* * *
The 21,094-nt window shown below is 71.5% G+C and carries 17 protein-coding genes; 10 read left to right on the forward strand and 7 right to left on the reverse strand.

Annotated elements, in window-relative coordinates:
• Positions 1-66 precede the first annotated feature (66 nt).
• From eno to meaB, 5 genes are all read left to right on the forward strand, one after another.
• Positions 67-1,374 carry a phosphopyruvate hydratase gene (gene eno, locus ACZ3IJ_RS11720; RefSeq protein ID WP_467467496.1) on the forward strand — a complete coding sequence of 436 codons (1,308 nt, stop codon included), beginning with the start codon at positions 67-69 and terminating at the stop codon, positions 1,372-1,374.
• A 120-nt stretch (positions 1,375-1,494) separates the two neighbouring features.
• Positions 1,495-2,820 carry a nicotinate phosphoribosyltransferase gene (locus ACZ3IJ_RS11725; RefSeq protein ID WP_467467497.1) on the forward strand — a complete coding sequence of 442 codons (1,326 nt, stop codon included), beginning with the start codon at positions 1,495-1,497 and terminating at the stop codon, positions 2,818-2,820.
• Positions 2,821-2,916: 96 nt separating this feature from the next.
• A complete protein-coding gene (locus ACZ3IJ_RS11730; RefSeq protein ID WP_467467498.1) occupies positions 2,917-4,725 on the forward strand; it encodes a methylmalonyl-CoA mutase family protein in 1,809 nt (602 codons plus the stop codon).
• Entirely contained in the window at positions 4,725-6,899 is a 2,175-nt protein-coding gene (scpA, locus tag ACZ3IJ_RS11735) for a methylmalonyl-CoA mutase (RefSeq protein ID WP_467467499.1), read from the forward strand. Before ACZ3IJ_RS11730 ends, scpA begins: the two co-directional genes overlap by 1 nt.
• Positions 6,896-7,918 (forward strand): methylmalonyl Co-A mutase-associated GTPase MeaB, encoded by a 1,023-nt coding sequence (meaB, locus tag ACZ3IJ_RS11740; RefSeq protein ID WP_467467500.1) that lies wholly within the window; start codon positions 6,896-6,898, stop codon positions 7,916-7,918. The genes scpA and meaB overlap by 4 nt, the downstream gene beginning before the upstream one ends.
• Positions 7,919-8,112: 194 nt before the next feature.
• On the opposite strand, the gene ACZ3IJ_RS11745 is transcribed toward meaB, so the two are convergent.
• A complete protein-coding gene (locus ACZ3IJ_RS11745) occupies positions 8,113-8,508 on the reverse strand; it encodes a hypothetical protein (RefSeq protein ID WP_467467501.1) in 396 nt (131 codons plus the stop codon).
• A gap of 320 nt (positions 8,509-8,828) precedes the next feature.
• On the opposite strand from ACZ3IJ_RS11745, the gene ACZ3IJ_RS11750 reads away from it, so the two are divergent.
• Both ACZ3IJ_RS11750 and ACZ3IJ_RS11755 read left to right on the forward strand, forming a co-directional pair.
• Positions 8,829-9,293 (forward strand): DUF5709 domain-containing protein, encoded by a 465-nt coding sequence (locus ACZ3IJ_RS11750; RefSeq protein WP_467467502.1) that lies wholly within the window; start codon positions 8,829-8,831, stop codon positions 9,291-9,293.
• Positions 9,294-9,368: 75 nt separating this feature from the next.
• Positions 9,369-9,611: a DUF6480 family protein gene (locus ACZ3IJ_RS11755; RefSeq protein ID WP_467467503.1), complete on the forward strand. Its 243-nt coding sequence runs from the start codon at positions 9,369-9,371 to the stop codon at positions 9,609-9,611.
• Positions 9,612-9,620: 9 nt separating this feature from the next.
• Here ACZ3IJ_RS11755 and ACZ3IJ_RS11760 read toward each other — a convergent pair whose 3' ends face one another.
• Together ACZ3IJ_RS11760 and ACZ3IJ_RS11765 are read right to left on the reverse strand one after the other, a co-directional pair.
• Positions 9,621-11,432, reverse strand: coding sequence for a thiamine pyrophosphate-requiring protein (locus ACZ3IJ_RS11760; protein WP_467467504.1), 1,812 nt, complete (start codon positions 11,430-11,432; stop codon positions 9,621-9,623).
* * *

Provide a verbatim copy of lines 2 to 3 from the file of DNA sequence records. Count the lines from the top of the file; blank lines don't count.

Annotated elements, in window-relative coordinates:
• Positions 1-66 precede the first annotated feature (66 nt).